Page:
A RURAL publican couple make a 50km round-trip every night to make sure their customers get home safely.
Mike and Geraldine Parker have been doing this in their seven-seater 4x4 for the past 15 years.
Mr Parker is the third generation of his family to run the business in Kilflynn, north Kerry, which was started by his grandfather 90 years ago.
In a week when the spotlight has been thrown on rural isolation and loneliness, following the support of a controversial drink-driver permit for rural people by Kerry County Council, Mr Parker has come up with an alternative suggestion.
He would like to see some sort of tax break introduced to help with transportation costs where public transport is not an option.
His call is backed by the Vintners' Federation of Ireland (VFI).
Figures from the VFI show 1,108 pubs – almost 13pc of the total number of pubs – have gone to the wall since 2005.
Mr Parker says his nightly drop-off service is something he and his wife are prepared to provide to ensure their livelihoods.
"Why not bring in tax exemptions for rural publicans, like take the VRT off diesel people carriers or 14-seater minibuses or allow us to use tax-exempt fuel?" he suggested.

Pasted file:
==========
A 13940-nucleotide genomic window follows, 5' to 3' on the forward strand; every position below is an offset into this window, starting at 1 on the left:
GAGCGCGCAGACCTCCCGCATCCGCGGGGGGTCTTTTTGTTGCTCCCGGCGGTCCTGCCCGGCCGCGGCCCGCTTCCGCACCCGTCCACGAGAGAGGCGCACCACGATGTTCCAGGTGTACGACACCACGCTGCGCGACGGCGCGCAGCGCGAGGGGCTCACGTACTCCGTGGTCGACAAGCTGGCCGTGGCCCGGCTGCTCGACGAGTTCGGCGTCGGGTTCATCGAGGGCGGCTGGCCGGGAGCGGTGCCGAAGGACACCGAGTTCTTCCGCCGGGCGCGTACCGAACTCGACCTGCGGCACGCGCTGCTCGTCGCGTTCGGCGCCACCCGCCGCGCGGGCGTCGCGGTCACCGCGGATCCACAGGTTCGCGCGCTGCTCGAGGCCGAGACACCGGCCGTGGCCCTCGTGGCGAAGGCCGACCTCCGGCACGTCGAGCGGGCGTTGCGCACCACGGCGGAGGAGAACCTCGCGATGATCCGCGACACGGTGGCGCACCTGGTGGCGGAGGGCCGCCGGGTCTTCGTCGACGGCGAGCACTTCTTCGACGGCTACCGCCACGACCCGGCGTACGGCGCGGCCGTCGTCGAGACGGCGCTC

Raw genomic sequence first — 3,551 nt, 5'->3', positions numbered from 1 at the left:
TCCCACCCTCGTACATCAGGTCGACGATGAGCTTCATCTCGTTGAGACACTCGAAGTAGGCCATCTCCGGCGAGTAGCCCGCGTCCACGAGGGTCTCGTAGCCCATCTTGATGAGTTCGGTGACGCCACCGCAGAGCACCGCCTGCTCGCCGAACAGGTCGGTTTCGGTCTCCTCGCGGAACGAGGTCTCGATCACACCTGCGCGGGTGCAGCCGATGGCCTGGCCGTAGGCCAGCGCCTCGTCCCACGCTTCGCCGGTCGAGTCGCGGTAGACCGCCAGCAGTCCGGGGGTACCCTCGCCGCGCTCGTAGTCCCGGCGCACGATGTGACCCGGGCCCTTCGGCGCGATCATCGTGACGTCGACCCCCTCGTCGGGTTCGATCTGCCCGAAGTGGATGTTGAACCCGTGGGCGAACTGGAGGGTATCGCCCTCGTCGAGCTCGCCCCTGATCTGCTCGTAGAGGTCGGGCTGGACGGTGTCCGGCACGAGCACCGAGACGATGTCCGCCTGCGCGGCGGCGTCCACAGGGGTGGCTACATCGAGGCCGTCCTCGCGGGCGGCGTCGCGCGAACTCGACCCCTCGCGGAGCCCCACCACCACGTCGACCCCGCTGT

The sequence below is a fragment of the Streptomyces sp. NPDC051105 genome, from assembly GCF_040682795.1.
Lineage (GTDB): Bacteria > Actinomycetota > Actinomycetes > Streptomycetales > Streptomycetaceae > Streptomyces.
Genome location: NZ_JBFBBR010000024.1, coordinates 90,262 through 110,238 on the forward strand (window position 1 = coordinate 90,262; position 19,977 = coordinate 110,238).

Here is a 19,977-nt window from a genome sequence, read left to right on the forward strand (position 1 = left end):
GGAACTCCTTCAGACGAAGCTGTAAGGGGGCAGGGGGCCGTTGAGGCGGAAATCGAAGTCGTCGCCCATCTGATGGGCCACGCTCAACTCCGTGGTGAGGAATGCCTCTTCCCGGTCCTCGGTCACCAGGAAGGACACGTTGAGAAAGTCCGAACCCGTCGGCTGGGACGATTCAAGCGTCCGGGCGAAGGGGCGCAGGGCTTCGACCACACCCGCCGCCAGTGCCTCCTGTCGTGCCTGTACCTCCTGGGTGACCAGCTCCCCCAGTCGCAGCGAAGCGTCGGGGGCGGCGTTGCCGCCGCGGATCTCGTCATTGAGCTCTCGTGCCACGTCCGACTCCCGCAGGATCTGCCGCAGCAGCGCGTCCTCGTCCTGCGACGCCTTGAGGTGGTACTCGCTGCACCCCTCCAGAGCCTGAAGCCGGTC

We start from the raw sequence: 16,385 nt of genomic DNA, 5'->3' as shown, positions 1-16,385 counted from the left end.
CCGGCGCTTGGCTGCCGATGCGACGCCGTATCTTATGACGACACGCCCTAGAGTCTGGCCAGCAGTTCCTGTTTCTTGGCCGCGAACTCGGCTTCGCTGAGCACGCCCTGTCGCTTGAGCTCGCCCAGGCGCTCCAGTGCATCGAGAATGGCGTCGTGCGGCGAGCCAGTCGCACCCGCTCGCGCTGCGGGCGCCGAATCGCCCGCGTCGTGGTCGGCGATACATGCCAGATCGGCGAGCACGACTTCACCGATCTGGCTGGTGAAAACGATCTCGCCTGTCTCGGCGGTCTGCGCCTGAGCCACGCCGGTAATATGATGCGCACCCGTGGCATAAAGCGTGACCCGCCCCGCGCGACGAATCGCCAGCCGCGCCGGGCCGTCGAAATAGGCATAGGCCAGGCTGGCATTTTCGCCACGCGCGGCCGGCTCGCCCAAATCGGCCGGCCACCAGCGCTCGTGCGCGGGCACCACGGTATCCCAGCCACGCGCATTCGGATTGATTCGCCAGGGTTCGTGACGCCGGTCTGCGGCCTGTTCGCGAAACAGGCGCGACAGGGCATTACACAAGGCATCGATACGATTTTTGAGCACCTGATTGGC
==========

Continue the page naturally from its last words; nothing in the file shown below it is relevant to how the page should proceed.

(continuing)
Kilflynn is 11km from Tralee and 18km from Listowel, so getting a taxi would add at least another €12 on to the cost of a night out for his customers.
"It's not just about the drink either. We have the lottery draw on a Monday night, darts on Wednesday and we do quizzes as well.
"Some of our customers have minerals and crisps for the night but it's the social aspect of it. They have somewhere to go where they're meeting other people, young and old," he said.
VFI president and owner of Rafter Dempsey's in Kilkenny, Gerry Raftery, said he backed Mr Parker's proposal, but a submission to Transport Minister Leo Varadkar was turned down last year.
"The junior minister Alan Kelly has been talking about issuing licences for rural hackneys for some time, but we really need to see some meat on the bones now before even more pubs close," he said.